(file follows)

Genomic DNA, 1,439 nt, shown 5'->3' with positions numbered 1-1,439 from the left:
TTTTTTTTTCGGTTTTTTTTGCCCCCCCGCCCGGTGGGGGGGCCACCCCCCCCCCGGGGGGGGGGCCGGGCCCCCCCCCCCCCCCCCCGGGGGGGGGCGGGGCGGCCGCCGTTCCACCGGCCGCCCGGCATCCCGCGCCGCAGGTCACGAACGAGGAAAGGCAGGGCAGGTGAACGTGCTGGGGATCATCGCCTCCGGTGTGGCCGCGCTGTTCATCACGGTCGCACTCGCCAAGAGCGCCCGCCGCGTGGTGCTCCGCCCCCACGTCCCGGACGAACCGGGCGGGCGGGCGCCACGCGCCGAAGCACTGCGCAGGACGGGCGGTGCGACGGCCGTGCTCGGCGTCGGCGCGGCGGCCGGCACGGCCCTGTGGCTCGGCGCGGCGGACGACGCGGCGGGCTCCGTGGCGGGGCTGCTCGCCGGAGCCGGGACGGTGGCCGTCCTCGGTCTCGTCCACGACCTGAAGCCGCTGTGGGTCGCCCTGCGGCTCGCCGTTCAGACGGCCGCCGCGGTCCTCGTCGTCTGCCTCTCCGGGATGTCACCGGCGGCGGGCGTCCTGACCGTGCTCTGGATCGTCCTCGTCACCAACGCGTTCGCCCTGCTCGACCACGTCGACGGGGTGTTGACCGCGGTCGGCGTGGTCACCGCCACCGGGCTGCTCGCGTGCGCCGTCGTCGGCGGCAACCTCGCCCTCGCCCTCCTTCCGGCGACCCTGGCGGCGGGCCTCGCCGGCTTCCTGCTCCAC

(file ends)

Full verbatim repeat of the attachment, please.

Genomic DNA, 1,439 nt, shown 5'->3' with positions numbered 1-1,439 from the left:
TTTTTTTTTCGGTTTTTTTTGCCCCCCCGCCCGGTGGGGGGGCCACCCCCCCCCCGGGGGGGGGGCCGGGCCCCCCCCCCCCCCCCCCGGGGGGGGGCGGGGCGGCCGCCGTTCCACCGGCCGCCCGGCATCCCGCGCCGCAGGTCACGAACGAGGAAAGGCAGGGCAGGTGAACGTGCTGGGGATCATCGCCTCCGGTGTGGCCGCGCTGTTCATCACGGTCGCACTCGCCAAGAGCGCCCGCCGCGTGGTGCTCCGCCCCCACGTCCCGGACGAACCGGGCGGGCGGGCGCCACGCGCCGAAGCACTGCGCAGGACGGGCGGTGCGACGGCCGTGCTCGGCGTCGGCGCGGCGGCCGGCACGGCCCTGTGGCTCGGCGCGGCGGACGACGCGGCGGGCTCCGTGGCGGGGCTGCTCGCCGGAGCCGGGACGGTGGCCGTCCTCGGTCTCGTCCACGACCTGAAGCCGCTGTGGGTCGCCCTGCGGCTCGCCGTTCAGACGGCCGCCGCGGTCCTCGTCGTCTGCCTCTCCGGGATGTCACCGGCGGCGGGCGTCCTGACCGTGCTCTGGATCGTCCTCGTCACCAACGCGTTCGCCCTGCTCGACCACGTCGACGGGGTGTTGACCGCGGTCGGCGTGGTCACCGCCACCGGGCTGCTCGCGTGCGCCGTCGTCGGCGGCAACCTCGCCCTCGCCCTCCTTCCGGCGACCCTGGCGGCGGGCCTCGCCGGCTTCCTGCTCCAC